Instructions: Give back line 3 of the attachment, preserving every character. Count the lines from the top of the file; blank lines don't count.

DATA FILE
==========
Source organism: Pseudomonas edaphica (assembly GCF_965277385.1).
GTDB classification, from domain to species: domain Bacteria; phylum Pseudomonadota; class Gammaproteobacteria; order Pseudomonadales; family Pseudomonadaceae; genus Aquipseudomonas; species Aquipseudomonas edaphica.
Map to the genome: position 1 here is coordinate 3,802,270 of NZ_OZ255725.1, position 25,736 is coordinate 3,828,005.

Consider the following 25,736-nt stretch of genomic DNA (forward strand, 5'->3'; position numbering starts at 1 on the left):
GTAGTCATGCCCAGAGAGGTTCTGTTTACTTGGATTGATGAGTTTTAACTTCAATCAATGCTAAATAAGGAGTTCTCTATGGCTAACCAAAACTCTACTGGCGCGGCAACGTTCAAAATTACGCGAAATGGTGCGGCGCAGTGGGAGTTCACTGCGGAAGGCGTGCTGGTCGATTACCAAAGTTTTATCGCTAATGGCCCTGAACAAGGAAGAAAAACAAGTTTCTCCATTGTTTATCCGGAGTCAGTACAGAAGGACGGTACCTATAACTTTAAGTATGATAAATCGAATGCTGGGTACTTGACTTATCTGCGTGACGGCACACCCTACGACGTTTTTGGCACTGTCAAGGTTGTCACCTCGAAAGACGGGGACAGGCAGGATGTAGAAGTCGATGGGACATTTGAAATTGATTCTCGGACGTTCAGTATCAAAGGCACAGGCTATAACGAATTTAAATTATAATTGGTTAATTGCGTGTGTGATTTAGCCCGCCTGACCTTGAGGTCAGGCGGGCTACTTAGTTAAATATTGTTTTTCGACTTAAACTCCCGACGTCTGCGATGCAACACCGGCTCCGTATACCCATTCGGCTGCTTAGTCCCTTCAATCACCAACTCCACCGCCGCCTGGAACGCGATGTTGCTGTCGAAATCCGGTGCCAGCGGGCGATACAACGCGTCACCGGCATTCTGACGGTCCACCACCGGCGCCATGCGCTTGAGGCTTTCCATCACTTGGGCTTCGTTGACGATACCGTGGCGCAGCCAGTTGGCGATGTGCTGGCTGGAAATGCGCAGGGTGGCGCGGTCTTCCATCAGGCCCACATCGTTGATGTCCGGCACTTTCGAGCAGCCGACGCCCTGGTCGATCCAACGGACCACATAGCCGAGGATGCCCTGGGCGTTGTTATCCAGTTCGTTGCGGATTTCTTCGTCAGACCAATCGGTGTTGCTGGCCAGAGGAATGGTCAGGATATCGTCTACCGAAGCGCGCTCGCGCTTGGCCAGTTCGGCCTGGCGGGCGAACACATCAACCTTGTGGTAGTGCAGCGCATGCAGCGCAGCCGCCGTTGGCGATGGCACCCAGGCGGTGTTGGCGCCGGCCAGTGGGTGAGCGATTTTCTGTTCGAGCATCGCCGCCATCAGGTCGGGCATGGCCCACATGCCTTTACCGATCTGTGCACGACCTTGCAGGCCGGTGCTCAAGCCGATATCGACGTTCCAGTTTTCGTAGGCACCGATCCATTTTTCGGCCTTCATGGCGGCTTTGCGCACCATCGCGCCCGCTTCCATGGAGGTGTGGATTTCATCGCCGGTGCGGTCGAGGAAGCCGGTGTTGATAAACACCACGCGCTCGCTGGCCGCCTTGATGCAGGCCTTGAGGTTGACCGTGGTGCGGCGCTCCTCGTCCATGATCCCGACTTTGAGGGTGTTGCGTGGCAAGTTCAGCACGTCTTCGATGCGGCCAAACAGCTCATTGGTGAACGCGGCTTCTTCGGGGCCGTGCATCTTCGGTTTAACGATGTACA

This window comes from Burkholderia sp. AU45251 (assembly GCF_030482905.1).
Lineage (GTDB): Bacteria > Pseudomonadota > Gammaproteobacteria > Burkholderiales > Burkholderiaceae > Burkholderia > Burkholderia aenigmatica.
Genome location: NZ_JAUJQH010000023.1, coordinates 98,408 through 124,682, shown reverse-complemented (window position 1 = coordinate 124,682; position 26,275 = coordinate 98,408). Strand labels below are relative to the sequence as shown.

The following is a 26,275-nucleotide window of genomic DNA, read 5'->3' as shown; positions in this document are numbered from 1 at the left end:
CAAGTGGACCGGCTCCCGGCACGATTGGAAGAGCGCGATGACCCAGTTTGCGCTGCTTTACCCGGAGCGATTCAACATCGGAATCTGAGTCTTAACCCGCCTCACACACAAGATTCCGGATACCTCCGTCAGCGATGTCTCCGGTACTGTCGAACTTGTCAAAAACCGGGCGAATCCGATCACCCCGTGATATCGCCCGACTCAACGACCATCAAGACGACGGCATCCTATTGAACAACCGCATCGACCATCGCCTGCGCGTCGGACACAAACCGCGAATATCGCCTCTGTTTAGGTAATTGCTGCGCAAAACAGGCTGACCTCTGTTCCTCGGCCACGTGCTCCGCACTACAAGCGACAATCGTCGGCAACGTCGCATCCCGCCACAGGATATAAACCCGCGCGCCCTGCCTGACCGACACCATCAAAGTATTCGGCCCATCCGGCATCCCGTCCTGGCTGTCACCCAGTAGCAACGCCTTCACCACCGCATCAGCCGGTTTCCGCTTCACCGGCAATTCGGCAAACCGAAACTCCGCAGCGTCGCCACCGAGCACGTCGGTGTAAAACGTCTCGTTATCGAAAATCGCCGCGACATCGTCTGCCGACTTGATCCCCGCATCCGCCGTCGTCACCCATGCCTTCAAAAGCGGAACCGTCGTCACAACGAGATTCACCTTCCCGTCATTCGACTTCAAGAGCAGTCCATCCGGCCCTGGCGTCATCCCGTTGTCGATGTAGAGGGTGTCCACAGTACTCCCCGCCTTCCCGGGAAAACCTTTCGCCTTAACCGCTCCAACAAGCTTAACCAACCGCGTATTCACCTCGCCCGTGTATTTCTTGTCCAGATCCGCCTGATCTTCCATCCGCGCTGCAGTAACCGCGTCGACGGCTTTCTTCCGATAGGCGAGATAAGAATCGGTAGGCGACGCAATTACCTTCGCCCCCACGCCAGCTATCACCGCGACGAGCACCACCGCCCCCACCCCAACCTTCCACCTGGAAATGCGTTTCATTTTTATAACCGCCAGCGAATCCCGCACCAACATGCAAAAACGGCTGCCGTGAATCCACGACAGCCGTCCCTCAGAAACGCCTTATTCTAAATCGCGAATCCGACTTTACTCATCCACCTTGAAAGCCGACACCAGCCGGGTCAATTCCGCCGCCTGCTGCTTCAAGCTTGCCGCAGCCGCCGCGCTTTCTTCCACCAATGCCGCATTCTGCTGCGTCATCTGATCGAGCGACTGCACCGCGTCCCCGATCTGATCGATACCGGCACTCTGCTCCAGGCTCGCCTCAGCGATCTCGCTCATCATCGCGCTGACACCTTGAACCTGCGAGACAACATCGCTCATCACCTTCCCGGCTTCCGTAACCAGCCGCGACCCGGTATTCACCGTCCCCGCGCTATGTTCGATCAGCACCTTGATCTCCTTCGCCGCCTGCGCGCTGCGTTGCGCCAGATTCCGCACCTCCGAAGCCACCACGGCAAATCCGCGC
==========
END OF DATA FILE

Map to the genome: position 1 here is coordinate 3,802,270 of NZ_OZ255725.1, position 25,736 is coordinate 3,828,005.